The plot helped to move things along and gave a point to the conversations but, as with other American Standard plays, it was the conversations themselves that mattered with the crisp use of language to convey emotions and ideas. The dialogue fizzed because Tennessee Williams wrote a great play and the cast did it full justice.

11 August 2017

Sumptuous evening at Tête à Tête Festival 2017


Tête à Tête took a gap year last year and there was no festival in 2016 so I was keen to get back in the groove with Tête à Tête Festival 2017.

This year the Festival was based around RADA Studios (the former Drill Hall) near Goodge Street which would have been ideal if I were still working at Kings Cross but I had changed jobs and was in distant Teddington with a train service disrupted by major works at Waterloo. All that is my thin justification for not getting to the Festival until the final week. Still, better late than never.

The first performance that I saw was Albatross.

This was a work in development that was exploring the mystery and majesty of the albatross using The Rime of the Ancient Mariner as the guide and pulling on other voices, such as Herman Melville.

This was a sparse piece with just two actors, the mariner and the albatross, one other voice off stage and an accordion providing all the music. The accordion also provided some pretty impressive wind noises in a way that I did not know that it was capable of.

One of the creatives behind the piece introduced it by saying that movement was a key part of what they wanted to achieve and this was obvious from the beginning. This worked particularly well when the two actors used two white rods each to summon images of a wild sea.

We were presented with a series of scenes, i.e. the ones they had managed to write and rehearse, that were sequenced in the way that made best sense.

It could have been clunky but was nothing of the sort. While pushing the boundaries of what opera is (one of the things Tête à Tête does) with only a couple of what could be called songs it easily managed to be poetic, musical and engaging. I enjoyed it a lot.

An excellent start to the evening.

The second performance that I saw was The Winter’s Tale, an interpretation of Shakespeare's play. The picture gives a good idea of what it looked like.

This was a fully formed piece lasting about an hour. There was a substantial cast with the musicians stepping into roles when not playing their instruments.

The music was composed by the man who also wrote Albatros and had the same short sharp sounds, more like sound effects than tunes, though that is an oversimplification. The singing was in the same mode with sounds rather than words. The story was told in spoken word.

If I had to classify it I would say that this was a play with a musical accompaniment. That music was constant and was important in describing the mood of the story. As was the movement.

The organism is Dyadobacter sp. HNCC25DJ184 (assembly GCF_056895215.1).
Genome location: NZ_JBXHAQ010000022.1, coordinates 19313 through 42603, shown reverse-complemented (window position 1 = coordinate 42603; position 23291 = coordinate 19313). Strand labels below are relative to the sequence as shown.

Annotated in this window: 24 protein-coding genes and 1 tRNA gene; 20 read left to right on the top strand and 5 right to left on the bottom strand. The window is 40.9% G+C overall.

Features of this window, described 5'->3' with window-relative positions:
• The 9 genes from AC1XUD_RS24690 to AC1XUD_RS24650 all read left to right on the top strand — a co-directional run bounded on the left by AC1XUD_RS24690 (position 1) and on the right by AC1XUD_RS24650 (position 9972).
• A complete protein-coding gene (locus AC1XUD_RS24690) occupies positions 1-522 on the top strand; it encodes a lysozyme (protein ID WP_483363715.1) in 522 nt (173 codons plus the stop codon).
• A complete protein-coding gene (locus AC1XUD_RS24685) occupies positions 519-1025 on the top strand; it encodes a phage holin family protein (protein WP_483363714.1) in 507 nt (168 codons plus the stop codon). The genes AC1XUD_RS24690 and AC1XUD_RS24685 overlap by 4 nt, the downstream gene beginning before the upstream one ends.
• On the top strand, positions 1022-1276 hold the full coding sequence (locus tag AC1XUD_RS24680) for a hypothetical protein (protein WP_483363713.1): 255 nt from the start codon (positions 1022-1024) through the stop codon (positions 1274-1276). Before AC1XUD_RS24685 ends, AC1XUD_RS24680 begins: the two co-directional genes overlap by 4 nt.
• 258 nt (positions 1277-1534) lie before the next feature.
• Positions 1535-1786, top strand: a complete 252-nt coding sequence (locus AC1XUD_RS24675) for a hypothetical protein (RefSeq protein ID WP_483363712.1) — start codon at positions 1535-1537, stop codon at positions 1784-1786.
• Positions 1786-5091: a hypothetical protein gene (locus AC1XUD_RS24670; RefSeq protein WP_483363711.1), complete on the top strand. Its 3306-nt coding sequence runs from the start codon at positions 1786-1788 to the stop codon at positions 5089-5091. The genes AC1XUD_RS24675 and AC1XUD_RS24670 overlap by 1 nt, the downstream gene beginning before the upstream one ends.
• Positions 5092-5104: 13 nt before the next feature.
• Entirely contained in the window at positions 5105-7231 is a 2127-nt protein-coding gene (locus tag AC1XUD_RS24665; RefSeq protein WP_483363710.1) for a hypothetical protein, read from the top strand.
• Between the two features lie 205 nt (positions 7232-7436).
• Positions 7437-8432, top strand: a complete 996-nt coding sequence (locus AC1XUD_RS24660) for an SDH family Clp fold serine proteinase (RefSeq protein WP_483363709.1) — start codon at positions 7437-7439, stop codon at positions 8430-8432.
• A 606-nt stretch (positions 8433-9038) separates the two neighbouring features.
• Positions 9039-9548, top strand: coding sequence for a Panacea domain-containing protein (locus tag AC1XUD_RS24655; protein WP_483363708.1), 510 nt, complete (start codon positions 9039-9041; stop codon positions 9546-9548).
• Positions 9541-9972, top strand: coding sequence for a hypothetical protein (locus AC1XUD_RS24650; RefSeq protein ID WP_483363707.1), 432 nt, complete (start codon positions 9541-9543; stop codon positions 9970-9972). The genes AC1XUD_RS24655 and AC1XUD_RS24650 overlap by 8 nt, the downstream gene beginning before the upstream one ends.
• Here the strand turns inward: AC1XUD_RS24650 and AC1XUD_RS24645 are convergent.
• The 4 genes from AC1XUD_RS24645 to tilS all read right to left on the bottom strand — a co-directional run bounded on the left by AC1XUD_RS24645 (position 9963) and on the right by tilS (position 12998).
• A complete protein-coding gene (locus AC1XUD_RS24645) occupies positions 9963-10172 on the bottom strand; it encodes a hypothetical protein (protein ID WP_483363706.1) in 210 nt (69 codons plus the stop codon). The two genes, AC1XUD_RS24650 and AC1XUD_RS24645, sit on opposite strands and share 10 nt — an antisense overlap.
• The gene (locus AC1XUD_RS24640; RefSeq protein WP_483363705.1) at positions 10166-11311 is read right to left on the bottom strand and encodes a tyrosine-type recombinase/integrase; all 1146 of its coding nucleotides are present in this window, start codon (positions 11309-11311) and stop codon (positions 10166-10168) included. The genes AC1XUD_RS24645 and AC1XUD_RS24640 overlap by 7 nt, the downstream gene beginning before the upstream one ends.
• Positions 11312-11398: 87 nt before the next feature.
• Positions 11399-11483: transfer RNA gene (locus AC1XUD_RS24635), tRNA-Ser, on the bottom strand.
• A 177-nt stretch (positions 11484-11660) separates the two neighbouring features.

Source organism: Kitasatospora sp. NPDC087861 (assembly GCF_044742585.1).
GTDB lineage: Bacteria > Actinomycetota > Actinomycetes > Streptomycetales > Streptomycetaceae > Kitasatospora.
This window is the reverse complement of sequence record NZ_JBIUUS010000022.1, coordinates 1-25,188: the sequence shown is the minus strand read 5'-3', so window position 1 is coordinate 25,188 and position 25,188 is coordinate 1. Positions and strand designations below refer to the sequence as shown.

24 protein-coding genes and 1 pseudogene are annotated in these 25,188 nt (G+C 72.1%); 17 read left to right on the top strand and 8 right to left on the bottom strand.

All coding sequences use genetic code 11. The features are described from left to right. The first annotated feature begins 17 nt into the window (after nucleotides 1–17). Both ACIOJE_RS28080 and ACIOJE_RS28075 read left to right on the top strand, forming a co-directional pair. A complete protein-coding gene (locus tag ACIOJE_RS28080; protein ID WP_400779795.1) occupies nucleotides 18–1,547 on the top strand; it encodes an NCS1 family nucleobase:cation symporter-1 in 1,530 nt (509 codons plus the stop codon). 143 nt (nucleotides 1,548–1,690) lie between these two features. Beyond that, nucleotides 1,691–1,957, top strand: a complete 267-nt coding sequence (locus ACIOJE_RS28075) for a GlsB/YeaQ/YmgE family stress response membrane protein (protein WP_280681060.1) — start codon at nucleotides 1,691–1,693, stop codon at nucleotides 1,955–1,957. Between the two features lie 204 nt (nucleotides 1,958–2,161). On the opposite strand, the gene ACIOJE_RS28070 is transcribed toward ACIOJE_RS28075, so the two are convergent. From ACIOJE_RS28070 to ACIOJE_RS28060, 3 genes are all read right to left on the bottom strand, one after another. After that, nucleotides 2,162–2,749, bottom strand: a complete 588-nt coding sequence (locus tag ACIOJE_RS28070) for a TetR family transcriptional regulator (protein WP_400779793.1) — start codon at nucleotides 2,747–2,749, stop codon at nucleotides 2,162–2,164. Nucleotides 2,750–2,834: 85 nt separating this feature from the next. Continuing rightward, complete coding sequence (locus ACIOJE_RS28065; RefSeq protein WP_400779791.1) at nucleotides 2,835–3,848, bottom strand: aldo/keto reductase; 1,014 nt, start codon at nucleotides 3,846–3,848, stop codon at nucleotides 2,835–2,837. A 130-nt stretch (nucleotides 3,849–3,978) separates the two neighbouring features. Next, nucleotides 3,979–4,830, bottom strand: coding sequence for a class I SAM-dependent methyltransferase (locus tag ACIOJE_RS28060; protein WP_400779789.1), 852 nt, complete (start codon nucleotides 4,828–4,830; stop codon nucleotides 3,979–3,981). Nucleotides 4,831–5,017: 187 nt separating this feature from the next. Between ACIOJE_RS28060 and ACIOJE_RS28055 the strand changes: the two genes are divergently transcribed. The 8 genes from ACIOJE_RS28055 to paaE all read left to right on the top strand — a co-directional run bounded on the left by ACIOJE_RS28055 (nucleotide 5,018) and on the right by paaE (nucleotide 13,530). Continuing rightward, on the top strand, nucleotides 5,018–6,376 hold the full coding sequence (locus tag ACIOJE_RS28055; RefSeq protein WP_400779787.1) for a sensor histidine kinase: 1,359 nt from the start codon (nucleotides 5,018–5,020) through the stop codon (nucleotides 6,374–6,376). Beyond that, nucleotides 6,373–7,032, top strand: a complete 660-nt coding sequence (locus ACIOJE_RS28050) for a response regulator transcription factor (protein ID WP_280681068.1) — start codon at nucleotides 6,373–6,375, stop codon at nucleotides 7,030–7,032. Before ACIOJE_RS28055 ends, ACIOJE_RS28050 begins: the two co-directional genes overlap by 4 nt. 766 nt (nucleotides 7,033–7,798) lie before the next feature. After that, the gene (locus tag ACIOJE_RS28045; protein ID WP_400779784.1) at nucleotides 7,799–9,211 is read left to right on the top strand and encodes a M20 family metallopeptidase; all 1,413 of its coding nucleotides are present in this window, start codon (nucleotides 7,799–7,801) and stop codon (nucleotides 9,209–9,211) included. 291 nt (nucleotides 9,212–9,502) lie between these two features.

It was a nice version of the story and even though I knew it I was caught in the mood of it as if hearing it for the first time.

Again I would have been pushed to call The Winter’s Tale an opera but it was a fine piece of something and I would happily see it again.

I ended the evening with ‘i’. To be honest, I was at the Festival that day anyway and it was the only thing on at that time so I booked to see it too.

I love it when accidents like that happen. "i" was my highlight of the evening.

"i" was very different again. It was much more like a traditional opera than the other two works and it was a lot weirder and a less structured story too.

It had plenty of songs which sounded like "normal" songs, with a clearly modern twist. The lyrics were heavily repetitive, for example the princess said "I" many many times before she completed the sentence "I am not happy". Musically and lyrically it was an excellent opera.

Making the good something special were the costumes and the touches of humour. The costumes were extraordinary and then some. The story teller who opened the opera by singing on her back is only a clue as to what they wore. Note the makeup too.

"i" was delightful in every way and for every minute and it was all the more pleasing because it was such a surprise.

Adding to the pleasure of the evening were the opportunities to mix with some of the Tête à Tête crew and friends in the breaks. That's why they call it a festival.

9 August 2017

BCSA "Get to Know You" Social (August 2017)

The second Wednesday in August 2017 was ridiculously wet in south-east London but a few hardy souls still made it to West Hampstead for an evening of talking, drinking and eating at the regular BCSA "Get to Know You" Social.

There were a few new, or rare, faces there which helped the conversations take a different tack this time. There was no mention of politics and it was nice to have a long chat with Jana about dance at Saddler's Wells instead.